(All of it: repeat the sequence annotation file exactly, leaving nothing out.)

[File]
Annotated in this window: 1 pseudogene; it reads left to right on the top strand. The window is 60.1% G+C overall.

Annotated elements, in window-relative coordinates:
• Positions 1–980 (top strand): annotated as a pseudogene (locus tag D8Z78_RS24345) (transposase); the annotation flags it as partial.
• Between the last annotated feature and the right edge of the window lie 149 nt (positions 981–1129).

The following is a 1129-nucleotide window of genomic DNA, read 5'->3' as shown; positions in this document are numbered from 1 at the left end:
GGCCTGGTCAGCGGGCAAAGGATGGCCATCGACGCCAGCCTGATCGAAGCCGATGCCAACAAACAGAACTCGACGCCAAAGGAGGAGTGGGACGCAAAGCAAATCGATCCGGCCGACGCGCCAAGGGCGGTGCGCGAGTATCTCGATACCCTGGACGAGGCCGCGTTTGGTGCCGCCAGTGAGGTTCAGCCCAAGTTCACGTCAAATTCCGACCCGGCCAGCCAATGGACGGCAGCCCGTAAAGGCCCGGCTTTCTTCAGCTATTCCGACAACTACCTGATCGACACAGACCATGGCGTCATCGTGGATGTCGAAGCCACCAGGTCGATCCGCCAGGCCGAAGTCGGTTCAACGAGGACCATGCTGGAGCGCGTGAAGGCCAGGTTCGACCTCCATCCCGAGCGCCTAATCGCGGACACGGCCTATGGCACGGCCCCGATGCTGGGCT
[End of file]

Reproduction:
Annotated in this window: 1 pseudogene; it reads left to right on the top strand. The window is 60.1% G+C overall.

Annotated elements, in window-relative coordinates:
• Positions 1–980 (top strand): annotated as a pseudogene (locus tag D8Z78_RS24345) (transposase); the annotation flags it as partial.
• Between the last annotated feature and the right edge of the window lie 149 nt (positions 981–1129).

The following is a 1129-nucleotide window of genomic DNA, read 5'->3' as shown; positions in this document are numbered from 1 at the left end:
GGCCTGGTCAGCGGGCAAAGGATGGCCATCGACGCCAGCCTGATCGAAGCCGATGCCAACAAACAGAACTCGACGCCAAAGGAGGAGTGGGACGCAAAGCAAATCGATCCGGCCGACGCGCCAAGGGCGGTGCGCGAGTATCTCGATACCCTGGACGAGGCCGCGTTTGGTGCCGCCAGTGAGGTTCAGCCCAAGTTCACGTCAAATTCCGACCCGGCCAGCCAATGGACGGCAGCCCGTAAAGGCCCGGCTTTCTTCAGCTATTCCGACAACTACCTGATCGACACAGACCATGGCGTCATCGTGGATGTCGAAGCCACCAGGTCGATCCGCCAGGCCGAAGTCGGTTCAACGAGGACCATGCTGGAGCGCGTGAAGGCCAGGTTCGACCTCCATCCCGAGCGCCTAATCGCGGACACGGCCTATGGCACGGCCCCGATGCTGGGCT